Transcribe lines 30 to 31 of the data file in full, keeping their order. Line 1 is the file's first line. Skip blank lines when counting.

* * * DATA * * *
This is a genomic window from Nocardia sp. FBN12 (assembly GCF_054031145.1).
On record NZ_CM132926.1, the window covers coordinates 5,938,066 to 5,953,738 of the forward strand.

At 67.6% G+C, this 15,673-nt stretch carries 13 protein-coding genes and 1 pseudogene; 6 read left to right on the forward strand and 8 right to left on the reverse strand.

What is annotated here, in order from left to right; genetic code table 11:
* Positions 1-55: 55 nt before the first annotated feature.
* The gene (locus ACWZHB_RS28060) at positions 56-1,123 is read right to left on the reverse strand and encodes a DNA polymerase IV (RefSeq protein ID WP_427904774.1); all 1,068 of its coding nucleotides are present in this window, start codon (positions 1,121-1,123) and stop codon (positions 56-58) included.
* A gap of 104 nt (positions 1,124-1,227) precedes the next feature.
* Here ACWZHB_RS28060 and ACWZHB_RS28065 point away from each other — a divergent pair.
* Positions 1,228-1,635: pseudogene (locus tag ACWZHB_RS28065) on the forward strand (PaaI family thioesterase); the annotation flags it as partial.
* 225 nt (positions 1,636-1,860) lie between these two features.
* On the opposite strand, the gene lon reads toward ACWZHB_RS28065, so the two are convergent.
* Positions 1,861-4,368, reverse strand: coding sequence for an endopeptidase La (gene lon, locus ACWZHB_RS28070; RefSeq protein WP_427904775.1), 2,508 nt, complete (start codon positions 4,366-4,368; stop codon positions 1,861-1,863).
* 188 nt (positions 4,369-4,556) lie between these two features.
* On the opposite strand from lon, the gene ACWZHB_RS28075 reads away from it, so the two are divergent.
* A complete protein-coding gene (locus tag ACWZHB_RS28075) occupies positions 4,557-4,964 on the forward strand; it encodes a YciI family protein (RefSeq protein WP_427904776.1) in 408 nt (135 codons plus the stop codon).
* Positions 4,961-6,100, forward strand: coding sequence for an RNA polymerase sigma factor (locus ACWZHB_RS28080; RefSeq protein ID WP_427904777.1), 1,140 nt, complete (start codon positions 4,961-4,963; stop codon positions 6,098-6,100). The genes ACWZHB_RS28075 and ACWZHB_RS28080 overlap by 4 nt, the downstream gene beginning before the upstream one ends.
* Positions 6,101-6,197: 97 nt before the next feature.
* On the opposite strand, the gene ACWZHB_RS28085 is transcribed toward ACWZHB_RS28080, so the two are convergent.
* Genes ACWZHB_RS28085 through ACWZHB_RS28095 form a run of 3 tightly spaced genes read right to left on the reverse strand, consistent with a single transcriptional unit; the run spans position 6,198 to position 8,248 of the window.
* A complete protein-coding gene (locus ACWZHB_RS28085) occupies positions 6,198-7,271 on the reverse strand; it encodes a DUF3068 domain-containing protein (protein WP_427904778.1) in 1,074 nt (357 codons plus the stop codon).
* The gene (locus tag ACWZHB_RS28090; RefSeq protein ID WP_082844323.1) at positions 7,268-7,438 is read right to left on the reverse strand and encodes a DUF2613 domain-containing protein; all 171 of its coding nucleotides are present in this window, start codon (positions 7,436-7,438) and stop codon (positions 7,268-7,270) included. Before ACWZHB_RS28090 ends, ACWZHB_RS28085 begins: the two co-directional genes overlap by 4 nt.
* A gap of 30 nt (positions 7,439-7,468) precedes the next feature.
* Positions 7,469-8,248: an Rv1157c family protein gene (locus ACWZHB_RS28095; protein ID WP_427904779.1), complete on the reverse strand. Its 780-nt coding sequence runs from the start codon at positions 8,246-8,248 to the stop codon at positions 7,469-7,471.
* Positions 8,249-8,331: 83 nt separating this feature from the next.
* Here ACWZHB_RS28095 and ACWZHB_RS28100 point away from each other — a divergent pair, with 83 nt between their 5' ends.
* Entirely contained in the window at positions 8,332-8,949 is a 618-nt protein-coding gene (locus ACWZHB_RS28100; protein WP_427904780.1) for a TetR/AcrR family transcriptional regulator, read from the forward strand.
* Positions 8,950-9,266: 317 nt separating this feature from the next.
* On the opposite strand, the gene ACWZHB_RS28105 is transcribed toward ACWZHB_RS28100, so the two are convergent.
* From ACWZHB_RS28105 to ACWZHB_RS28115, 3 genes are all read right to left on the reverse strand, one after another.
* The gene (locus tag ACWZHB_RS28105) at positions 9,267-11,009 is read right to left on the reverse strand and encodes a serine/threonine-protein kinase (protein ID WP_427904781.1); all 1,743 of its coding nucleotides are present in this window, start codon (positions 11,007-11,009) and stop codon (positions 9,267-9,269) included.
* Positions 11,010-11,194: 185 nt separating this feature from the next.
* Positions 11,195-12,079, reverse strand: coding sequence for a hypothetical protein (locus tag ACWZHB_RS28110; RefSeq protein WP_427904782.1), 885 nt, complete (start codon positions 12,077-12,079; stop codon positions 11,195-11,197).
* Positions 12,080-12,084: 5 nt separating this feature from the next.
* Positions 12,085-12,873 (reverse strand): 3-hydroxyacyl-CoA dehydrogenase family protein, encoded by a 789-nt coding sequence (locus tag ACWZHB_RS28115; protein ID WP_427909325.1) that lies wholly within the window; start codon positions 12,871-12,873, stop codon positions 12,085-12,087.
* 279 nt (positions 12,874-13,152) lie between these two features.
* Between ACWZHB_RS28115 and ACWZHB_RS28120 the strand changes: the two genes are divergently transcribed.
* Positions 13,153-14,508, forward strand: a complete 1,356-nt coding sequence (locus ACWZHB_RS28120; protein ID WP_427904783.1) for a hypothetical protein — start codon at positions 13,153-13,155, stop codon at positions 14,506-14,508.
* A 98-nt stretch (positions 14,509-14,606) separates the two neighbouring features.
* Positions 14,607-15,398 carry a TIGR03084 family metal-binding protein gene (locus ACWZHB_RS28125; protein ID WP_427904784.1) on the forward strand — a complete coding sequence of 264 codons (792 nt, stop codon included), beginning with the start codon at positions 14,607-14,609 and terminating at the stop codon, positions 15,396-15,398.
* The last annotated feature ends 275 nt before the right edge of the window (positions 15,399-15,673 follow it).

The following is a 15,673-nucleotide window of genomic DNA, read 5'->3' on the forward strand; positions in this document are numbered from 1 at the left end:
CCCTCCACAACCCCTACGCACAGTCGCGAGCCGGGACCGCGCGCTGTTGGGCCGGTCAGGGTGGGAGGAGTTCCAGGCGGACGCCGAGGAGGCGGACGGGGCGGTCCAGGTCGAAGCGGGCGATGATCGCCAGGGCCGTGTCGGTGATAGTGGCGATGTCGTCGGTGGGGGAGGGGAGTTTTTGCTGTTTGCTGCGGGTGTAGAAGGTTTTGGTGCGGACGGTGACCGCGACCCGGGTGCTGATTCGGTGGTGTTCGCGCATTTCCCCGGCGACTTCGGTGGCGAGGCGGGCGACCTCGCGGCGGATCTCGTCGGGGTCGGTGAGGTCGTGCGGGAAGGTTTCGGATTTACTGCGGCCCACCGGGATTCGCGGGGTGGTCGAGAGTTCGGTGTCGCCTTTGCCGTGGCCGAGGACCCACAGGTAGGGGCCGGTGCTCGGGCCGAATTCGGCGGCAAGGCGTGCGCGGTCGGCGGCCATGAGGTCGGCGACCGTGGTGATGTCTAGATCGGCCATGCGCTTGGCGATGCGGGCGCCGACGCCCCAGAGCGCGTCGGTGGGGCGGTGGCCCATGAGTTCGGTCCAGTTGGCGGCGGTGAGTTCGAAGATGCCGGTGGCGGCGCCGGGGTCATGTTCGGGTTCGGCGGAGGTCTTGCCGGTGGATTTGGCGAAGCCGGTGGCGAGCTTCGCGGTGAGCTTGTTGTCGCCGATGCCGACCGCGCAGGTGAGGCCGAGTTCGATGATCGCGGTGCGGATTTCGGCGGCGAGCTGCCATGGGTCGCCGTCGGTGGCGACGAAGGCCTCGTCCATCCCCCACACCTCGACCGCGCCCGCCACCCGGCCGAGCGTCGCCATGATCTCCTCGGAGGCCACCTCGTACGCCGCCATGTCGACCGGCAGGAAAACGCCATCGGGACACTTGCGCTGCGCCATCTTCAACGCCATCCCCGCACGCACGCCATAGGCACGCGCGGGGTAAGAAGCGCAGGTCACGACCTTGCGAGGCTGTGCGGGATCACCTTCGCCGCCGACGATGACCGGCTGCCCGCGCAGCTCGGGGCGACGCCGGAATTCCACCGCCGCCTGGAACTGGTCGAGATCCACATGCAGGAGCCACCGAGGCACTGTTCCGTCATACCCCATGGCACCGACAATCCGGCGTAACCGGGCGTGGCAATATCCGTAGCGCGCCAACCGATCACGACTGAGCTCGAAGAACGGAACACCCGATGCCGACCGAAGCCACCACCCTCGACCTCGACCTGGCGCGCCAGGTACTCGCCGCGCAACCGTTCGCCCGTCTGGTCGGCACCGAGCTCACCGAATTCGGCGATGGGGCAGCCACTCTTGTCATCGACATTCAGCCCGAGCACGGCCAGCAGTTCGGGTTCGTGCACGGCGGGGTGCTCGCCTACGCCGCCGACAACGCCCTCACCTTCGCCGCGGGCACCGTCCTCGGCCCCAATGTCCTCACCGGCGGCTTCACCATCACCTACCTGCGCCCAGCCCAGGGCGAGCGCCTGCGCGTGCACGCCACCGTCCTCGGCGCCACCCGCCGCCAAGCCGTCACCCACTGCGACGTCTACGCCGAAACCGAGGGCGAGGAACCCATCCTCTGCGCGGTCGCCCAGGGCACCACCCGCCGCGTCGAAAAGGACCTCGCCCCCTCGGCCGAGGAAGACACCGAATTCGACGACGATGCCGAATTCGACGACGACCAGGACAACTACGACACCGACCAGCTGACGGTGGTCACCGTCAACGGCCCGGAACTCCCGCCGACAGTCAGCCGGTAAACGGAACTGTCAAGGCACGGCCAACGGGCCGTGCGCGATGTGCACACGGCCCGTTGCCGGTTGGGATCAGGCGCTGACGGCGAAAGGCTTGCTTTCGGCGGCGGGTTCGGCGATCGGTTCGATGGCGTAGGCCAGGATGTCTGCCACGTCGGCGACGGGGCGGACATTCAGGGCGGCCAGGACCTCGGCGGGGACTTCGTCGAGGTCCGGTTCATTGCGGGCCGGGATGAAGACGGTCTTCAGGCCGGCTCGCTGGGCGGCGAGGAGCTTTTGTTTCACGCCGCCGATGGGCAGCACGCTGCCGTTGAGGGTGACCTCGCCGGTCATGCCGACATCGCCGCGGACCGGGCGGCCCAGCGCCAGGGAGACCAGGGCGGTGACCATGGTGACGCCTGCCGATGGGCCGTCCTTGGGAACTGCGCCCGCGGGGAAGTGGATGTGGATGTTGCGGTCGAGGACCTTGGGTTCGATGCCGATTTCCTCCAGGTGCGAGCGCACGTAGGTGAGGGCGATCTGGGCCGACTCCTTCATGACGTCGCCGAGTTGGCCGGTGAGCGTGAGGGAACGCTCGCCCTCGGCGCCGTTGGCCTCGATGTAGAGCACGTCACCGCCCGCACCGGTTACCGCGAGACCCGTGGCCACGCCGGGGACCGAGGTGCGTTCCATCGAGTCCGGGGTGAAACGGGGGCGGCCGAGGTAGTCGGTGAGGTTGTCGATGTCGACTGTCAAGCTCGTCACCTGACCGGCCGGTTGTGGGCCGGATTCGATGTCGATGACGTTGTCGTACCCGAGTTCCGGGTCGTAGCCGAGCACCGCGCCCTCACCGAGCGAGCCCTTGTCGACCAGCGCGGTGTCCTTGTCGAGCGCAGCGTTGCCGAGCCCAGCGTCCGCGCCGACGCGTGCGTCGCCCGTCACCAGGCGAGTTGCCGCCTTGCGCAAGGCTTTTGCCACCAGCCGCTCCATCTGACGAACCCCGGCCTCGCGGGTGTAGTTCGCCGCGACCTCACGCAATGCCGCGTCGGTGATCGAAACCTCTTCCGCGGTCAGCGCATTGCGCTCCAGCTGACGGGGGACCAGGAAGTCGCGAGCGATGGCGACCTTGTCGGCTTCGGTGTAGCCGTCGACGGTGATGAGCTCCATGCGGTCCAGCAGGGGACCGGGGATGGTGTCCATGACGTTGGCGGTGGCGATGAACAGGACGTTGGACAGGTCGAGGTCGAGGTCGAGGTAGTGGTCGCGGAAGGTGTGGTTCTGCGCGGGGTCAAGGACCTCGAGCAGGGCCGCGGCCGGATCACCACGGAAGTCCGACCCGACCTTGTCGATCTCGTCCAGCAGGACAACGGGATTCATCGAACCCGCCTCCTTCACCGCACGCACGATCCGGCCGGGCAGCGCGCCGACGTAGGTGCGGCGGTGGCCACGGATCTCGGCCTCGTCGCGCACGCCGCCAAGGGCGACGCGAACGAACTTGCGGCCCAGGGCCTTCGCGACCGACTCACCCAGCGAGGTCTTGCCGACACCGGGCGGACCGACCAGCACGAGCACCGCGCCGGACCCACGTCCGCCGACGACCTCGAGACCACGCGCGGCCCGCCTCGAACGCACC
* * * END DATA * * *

* The gene (locus tag ACWZHB_RS28105) at positions 9,267-11,009 is read right to left on the reverse strand and encodes a serine/threonine-protein kinase (protein ID WP_427904781.1); all 1,743 of its coding nucleotides are present in this window, start codon (positions 11,007-11,009) and stop codon (positions 9,267-9,269) included.
* Positions 11,010-11,194: 185 nt separating this feature from the next.